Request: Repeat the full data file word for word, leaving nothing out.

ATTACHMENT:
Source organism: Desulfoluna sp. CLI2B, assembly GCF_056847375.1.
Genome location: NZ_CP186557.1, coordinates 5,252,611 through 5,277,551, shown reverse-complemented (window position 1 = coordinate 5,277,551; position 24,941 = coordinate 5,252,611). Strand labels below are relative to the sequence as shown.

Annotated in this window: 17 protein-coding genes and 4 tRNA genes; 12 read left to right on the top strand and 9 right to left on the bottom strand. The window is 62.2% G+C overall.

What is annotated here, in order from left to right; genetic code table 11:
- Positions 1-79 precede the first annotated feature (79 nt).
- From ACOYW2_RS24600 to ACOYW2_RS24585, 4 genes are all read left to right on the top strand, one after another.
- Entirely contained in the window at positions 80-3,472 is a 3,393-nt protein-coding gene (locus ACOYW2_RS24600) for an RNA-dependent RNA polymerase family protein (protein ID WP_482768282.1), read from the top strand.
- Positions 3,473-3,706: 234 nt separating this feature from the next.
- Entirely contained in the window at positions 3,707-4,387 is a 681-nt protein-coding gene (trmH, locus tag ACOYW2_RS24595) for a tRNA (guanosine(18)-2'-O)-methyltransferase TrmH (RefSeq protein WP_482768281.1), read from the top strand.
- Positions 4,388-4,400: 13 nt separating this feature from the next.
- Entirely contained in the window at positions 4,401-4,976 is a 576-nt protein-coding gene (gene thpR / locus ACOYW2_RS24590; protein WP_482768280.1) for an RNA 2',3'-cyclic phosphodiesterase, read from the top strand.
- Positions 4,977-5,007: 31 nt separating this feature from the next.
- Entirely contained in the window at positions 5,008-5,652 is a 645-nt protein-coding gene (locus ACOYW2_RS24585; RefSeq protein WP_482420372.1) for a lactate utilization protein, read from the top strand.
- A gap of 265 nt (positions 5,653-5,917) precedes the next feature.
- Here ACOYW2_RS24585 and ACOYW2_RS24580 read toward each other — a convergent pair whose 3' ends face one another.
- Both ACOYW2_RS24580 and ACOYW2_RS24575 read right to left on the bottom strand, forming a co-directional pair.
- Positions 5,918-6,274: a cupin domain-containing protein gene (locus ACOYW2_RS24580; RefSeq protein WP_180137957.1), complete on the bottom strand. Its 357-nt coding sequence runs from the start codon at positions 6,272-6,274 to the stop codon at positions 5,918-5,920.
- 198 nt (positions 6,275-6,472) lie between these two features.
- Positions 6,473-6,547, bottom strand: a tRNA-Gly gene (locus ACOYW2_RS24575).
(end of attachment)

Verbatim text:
Source organism: Desulfoluna sp. CLI2B, assembly GCF_056847375.1.
Genome location: NZ_CP186557.1, coordinates 5,252,611 through 5,277,551, shown reverse-complemented (window position 1 = coordinate 5,277,551; position 24,941 = coordinate 5,252,611). Strand labels below are relative to the sequence as shown.

Annotated in this window: 17 protein-coding genes and 4 tRNA genes; 12 read left to right on the top strand and 9 right to left on the bottom strand. The window is 62.2% G+C overall.

What is annotated here, in order from left to right; genetic code table 11:
- Positions 1-79 precede the first annotated feature (79 nt).
- From ACOYW2_RS24600 to ACOYW2_RS24585, 4 genes are all read left to right on the top strand, one after another.
- Entirely contained in the window at positions 80-3,472 is a 3,393-nt protein-coding gene (locus ACOYW2_RS24600) for an RNA-dependent RNA polymerase family protein (protein ID WP_482768282.1), read from the top strand.
- Positions 3,473-3,706: 234 nt separating this feature from the next.
- Entirely contained in the window at positions 3,707-4,387 is a 681-nt protein-coding gene (trmH, locus tag ACOYW2_RS24595) for a tRNA (guanosine(18)-2'-O)-methyltransferase TrmH (RefSeq protein WP_482768281.1), read from the top strand.
- Positions 4,388-4,400: 13 nt separating this feature from the next.
- Entirely contained in the window at positions 4,401-4,976 is a 576-nt protein-coding gene (gene thpR / locus ACOYW2_RS24590; protein WP_482768280.1) for an RNA 2',3'-cyclic phosphodiesterase, read from the top strand.
- Positions 4,977-5,007: 31 nt separating this feature from the next.
- Entirely contained in the window at positions 5,008-5,652 is a 645-nt protein-coding gene (locus ACOYW2_RS24585; RefSeq protein WP_482420372.1) for a lactate utilization protein, read from the top strand.
- A gap of 265 nt (positions 5,653-5,917) precedes the next feature.
- Here ACOYW2_RS24585 and ACOYW2_RS24580 read toward each other — a convergent pair whose 3' ends face one another.
- Both ACOYW2_RS24580 and ACOYW2_RS24575 read right to left on the bottom strand, forming a co-directional pair.
- Positions 5,918-6,274: a cupin domain-containing protein gene (locus ACOYW2_RS24580; RefSeq protein WP_180137957.1), complete on the bottom strand. Its 357-nt coding sequence runs from the start codon at positions 6,272-6,274 to the stop codon at positions 5,918-5,920.
- 198 nt (positions 6,275-6,472) lie between these two features.
- Positions 6,473-6,547, bottom strand: a tRNA-Gly gene (locus ACOYW2_RS24575).